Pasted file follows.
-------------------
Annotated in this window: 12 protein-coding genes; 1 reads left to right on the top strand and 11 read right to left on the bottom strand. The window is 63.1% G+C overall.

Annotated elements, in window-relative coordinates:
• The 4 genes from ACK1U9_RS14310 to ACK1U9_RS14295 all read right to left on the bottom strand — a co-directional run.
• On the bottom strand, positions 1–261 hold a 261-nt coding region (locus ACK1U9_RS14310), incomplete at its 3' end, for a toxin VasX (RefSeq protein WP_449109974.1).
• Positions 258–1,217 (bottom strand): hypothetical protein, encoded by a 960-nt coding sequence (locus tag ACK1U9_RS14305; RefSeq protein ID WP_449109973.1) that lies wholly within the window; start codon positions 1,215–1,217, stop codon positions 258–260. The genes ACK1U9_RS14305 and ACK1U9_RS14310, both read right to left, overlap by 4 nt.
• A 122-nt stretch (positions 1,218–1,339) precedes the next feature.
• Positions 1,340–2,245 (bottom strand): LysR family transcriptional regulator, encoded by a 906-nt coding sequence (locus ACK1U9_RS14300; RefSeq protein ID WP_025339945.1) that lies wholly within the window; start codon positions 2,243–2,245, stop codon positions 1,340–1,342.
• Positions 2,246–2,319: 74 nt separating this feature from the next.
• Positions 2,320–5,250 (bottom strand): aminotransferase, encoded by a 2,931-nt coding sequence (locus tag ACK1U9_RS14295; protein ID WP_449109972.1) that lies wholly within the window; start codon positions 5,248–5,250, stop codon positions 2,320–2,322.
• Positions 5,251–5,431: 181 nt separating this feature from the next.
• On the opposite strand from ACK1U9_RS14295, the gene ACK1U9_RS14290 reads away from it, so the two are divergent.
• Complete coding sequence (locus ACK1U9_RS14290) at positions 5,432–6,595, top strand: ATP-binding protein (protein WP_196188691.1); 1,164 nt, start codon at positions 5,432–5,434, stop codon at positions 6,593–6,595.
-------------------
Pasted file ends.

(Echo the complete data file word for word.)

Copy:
Annotated in this window: 12 protein-coding genes; 1 reads left to right on the top strand and 11 read right to left on the bottom strand. The window is 63.1% G+C overall.

Annotated elements, in window-relative coordinates:
• The 4 genes from ACK1U9_RS14310 to ACK1U9_RS14295 all read right to left on the bottom strand — a co-directional run.
• On the bottom strand, positions 1–261 hold a 261-nt coding region (locus ACK1U9_RS14310), incomplete at its 3' end, for a toxin VasX (RefSeq protein WP_449109974.1).
• Positions 258–1,217 (bottom strand): hypothetical protein, encoded by a 960-nt coding sequence (locus tag ACK1U9_RS14305; RefSeq protein ID WP_449109973.1) that lies wholly within the window; start codon positions 1,215–1,217, stop codon positions 258–260. The genes ACK1U9_RS14305 and ACK1U9_RS14310, both read right to left, overlap by 4 nt.
• A 122-nt stretch (positions 1,218–1,339) precedes the next feature.
• Positions 1,340–2,245 (bottom strand): LysR family transcriptional regulator, encoded by a 906-nt coding sequence (locus ACK1U9_RS14300; RefSeq protein ID WP_025339945.1) that lies wholly within the window; start codon positions 2,243–2,245, stop codon positions 1,340–1,342.
• Positions 2,246–2,319: 74 nt separating this feature from the next.
• Positions 2,320–5,250 (bottom strand): aminotransferase, encoded by a 2,931-nt coding sequence (locus tag ACK1U9_RS14295; protein ID WP_449109972.1) that lies wholly within the window; start codon positions 5,248–5,250, stop codon positions 2,320–2,322.
• Positions 5,251–5,431: 181 nt separating this feature from the next.
• On the opposite strand from ACK1U9_RS14295, the gene ACK1U9_RS14290 reads away from it, so the two are divergent.
• Complete coding sequence (locus ACK1U9_RS14290) at positions 5,432–6,595, top strand: ATP-binding protein (protein WP_196188691.1); 1,164 nt, start codon at positions 5,432–5,434, stop codon at positions 6,593–6,595.